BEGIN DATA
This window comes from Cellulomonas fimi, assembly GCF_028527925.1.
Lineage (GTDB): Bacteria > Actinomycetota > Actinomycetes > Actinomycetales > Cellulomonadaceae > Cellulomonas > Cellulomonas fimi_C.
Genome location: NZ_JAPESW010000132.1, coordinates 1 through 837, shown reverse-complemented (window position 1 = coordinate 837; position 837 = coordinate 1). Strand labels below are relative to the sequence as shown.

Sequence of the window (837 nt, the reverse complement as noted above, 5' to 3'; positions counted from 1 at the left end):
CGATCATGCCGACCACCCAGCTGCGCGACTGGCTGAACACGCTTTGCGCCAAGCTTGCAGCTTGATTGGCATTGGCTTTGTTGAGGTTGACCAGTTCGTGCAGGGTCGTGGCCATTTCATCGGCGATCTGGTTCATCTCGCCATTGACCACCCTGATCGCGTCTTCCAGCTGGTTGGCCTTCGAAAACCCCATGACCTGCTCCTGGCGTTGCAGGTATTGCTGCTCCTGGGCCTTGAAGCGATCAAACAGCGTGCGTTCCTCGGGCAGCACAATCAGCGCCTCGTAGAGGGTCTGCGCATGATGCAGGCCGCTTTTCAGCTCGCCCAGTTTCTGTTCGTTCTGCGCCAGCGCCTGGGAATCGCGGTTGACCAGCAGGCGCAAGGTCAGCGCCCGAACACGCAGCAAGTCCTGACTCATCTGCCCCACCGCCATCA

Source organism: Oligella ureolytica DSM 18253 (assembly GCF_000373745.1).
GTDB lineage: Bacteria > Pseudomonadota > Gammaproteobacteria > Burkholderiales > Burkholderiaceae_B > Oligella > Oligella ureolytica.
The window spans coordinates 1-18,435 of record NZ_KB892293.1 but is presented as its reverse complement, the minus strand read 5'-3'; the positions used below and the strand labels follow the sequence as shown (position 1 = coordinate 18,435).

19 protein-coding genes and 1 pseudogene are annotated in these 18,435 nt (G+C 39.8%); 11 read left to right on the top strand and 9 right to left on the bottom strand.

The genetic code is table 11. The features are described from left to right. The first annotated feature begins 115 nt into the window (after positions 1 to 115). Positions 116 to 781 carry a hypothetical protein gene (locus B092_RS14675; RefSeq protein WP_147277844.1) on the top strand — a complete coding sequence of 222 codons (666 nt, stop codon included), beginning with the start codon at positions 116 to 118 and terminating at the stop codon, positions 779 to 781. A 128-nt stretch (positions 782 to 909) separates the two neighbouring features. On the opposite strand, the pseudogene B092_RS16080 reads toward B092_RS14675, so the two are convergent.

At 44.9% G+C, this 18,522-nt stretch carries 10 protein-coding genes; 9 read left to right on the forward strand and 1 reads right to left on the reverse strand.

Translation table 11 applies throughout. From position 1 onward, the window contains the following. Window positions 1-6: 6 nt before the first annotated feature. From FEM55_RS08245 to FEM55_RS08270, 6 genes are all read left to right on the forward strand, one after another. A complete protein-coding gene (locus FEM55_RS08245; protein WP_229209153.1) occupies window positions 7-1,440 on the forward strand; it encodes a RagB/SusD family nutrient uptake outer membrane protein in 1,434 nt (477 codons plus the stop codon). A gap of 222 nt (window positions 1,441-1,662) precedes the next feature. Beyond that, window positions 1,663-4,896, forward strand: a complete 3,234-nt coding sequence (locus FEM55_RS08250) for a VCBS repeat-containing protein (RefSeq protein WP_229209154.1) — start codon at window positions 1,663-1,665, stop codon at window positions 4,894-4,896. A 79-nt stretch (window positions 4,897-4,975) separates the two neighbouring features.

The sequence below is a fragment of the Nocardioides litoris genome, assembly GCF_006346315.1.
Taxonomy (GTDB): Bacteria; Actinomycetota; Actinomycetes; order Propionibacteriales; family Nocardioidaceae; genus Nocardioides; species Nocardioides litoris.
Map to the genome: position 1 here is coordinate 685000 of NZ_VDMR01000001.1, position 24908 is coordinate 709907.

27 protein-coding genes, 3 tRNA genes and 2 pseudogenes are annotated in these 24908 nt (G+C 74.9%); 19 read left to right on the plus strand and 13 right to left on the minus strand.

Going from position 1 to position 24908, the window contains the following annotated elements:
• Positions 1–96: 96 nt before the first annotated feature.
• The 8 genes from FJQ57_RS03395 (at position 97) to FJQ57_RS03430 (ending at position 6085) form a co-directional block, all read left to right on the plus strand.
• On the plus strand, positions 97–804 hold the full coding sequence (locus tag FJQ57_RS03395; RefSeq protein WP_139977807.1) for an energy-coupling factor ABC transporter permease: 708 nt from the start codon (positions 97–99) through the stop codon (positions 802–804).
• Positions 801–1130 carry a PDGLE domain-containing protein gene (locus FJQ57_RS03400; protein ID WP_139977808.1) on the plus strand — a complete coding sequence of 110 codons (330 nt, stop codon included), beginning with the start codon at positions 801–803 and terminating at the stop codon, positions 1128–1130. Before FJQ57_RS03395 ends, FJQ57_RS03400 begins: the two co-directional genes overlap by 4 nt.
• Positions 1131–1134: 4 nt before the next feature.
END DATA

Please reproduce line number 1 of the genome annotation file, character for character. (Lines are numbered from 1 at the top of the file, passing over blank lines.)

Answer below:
This window comes from Cellulomonas fimi, assembly GCF_028527925.1.